Can I ask you, “How can a holy, just God ALLOW people to go to heaven in spite of all the sin they have committed?” The single verse is that is re-quoted than any other in the Bible is Exodus 34:6-7, “The LORD passed before Moses and proclaimed, ‘The LORD, the LORD, a God merciful and gracious, slow to anger, and abounding in steadfast love and faithfulness, keeping steadfast love for thousands, forgiving iniquity and transgression and sin, but who will by no means clear the guilty, visiting the iniquity of the fathers on the children and the children’s children, to the third and fourth generation.”

    No doubt you’ll only focus on the last part of that verse. But pay attention to the fact that God is “slow to anger.” It takes a lot to piss God off (namely, a life of unrepentant sin). But I wouldn’t want to worship a God who never gets angry at sin. I wouldn’t want to worship a God who doesn’t punishes unrepentant sinners. If God allows all kinds of evil to happen without penalty, that would mean God is not righteous or holy. A God who lets everyone off scott-free without penalty is no God at all. He would be, in fact, quite disgusting. Further, you will no doubt find all the “terrible” things God did in the Old Testament, but you stubbornly fail to recognize the hundreds of times he gives mercy and grace to ill-deserving men and women.

    Dave, you have an entitlement issue. You believe that you are entitled to a box of suckers and golden stars, when, in fact, you don’t see that you are a rebel, and deserve nothing but condemnation. But there is grace in the Lord Jesus. He took the penalty that you and I deserve by dying on the cross. Oh what a provision! There is no grace with one of your “pagan gods,” Dave. If you fail them, they will punish you. Think about all the things you worship and how miserable you are when you don’t perform well enough for one of those particular gods (i.e. sex, money, job, etc).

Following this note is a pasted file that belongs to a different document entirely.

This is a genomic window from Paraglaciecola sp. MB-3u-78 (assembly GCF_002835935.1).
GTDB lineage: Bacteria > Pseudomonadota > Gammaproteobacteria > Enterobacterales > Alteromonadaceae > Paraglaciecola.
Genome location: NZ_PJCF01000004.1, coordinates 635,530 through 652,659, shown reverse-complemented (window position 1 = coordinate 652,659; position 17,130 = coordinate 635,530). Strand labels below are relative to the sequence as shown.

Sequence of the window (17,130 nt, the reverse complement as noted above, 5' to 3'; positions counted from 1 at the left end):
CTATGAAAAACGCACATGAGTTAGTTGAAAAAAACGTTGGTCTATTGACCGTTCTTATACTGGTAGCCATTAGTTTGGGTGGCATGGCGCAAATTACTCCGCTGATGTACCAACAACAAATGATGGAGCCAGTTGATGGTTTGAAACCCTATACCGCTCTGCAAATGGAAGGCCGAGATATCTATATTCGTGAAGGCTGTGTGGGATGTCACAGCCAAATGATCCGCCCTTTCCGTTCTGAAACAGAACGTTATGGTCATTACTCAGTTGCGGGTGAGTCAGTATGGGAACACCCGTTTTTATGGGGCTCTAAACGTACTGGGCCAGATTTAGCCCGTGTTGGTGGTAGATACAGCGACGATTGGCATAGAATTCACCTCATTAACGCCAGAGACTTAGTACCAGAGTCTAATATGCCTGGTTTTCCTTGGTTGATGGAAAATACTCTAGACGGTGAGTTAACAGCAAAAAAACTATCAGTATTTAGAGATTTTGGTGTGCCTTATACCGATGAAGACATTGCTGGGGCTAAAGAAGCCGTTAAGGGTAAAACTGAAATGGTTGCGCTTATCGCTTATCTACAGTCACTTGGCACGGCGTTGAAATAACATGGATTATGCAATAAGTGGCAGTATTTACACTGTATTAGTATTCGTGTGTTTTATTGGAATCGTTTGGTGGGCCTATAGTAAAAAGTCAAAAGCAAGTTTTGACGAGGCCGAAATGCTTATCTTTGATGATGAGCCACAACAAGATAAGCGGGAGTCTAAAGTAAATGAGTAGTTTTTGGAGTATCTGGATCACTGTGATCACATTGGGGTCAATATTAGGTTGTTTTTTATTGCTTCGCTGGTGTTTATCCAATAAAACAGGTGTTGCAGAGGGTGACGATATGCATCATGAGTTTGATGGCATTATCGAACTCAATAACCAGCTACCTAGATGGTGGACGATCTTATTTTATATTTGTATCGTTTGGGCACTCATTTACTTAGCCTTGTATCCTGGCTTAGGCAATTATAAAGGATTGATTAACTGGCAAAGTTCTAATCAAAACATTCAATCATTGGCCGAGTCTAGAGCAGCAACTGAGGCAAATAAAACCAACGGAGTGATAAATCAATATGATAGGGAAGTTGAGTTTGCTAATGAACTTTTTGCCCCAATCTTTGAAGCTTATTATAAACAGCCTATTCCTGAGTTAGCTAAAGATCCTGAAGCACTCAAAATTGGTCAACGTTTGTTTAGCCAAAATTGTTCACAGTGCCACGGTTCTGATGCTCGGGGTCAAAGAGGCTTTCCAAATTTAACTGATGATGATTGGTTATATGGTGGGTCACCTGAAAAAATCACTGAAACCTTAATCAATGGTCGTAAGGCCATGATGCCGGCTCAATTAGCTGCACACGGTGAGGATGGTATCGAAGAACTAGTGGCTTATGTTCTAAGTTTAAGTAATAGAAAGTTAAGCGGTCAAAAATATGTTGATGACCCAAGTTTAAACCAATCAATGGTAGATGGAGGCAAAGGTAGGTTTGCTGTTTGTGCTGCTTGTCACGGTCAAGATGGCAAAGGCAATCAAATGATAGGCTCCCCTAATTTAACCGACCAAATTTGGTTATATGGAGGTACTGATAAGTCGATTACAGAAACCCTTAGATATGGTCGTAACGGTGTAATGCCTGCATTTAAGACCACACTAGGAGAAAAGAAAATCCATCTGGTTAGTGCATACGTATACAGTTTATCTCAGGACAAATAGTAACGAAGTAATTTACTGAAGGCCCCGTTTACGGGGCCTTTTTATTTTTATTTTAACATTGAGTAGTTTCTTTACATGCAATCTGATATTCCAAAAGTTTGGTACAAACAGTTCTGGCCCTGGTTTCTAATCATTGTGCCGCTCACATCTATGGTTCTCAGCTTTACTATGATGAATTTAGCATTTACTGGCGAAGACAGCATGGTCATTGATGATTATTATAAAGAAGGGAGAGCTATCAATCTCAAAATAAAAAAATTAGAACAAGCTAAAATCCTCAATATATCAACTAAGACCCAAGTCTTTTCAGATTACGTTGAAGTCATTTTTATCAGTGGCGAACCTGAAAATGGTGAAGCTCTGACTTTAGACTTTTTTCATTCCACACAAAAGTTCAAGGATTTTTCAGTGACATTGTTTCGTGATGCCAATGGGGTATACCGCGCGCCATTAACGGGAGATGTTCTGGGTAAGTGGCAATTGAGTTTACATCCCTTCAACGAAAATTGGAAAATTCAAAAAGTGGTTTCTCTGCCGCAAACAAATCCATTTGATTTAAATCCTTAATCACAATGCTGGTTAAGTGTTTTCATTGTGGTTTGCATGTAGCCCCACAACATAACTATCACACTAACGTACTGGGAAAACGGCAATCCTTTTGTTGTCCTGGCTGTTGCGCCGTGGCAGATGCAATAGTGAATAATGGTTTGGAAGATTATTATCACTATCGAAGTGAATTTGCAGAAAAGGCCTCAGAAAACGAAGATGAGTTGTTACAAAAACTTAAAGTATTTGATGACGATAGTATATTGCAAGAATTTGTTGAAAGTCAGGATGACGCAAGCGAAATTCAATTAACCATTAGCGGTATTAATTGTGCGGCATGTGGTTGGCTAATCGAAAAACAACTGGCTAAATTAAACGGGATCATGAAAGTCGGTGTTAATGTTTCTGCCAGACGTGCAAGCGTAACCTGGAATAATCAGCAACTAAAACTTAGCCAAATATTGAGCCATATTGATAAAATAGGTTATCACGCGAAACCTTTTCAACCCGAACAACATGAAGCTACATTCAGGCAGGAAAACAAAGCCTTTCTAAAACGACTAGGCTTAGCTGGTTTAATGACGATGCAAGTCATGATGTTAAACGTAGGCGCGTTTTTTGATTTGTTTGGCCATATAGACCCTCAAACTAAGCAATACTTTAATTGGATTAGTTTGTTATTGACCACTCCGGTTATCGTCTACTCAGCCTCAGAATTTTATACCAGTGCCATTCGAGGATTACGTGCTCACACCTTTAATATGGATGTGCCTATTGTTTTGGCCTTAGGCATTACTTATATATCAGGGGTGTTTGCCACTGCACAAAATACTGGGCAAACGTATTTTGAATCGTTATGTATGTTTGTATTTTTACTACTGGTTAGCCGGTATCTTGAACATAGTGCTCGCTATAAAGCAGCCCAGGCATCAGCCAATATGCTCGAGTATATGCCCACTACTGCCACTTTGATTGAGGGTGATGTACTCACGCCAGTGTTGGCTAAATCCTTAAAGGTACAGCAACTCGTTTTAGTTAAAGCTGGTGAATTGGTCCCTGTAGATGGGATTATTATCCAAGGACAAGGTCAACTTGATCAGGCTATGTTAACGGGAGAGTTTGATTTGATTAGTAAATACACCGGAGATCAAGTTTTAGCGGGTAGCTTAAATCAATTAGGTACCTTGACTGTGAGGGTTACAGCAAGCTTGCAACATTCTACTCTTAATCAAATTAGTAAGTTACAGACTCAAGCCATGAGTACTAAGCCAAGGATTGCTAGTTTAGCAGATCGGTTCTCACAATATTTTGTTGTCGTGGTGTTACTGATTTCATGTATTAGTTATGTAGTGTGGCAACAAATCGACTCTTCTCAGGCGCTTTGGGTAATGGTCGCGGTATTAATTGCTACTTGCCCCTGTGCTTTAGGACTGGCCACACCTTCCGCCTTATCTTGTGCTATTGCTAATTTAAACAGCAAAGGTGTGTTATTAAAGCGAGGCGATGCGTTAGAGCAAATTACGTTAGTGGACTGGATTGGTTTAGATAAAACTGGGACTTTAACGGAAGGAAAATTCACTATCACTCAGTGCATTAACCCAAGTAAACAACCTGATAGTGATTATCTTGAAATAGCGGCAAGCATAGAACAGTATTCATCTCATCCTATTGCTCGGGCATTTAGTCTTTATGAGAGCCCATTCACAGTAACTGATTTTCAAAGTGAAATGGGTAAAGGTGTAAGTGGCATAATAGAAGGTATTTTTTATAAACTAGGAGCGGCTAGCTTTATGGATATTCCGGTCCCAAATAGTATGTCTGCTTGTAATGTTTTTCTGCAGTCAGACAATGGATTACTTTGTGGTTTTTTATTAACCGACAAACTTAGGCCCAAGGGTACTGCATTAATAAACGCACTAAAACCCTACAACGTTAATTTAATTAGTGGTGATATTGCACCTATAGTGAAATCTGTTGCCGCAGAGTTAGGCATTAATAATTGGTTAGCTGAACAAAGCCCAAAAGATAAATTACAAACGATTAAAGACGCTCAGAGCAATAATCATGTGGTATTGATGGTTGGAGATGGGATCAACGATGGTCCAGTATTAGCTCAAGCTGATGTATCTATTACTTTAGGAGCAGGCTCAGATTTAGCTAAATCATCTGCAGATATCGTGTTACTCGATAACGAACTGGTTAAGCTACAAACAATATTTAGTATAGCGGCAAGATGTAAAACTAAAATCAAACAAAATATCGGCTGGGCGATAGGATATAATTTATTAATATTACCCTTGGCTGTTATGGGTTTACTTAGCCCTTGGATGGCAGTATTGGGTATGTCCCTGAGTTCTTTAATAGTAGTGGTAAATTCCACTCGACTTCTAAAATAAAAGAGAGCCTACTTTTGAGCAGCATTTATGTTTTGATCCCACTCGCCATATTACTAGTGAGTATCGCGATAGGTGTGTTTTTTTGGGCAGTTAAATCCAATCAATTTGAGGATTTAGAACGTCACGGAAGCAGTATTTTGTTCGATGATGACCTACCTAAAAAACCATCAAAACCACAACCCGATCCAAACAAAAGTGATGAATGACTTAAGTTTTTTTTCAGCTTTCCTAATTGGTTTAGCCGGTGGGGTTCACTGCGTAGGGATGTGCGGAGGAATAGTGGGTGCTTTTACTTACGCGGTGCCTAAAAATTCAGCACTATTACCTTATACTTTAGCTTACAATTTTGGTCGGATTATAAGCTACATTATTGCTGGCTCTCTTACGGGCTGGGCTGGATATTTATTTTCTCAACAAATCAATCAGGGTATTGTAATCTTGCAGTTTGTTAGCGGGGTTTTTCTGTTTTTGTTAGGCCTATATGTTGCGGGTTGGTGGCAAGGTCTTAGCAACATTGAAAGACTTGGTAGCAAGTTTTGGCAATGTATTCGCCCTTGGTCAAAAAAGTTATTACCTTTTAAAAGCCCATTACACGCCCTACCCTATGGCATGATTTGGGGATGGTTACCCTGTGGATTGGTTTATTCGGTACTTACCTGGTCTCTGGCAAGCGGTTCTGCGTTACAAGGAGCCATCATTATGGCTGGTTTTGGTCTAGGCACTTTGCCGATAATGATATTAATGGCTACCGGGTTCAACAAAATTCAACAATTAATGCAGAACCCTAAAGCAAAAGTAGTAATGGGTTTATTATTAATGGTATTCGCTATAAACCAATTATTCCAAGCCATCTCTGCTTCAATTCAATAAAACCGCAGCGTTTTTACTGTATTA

When was the last time sex, money, power, friendship, food, or a thousand other things died and sacrificed themselves FOR YOU, Dave? Do your pagan gods serve and love you, or do they use you and manipulate you and depress you? And even if they do die, they won’t do it willingly and joyfully, and they won’t victoriously rise from the dead like my God did.

  3. My problem is that 1) God foreknew all things and God made mankind anyway, knowing that it’d fall 2) I’m therefore condemned to a sinful nature in a sinful world based on the actions of Adam 3) I’m held responsible for living according to the nature that I’ve been born with, in the world I live, for another’s actions.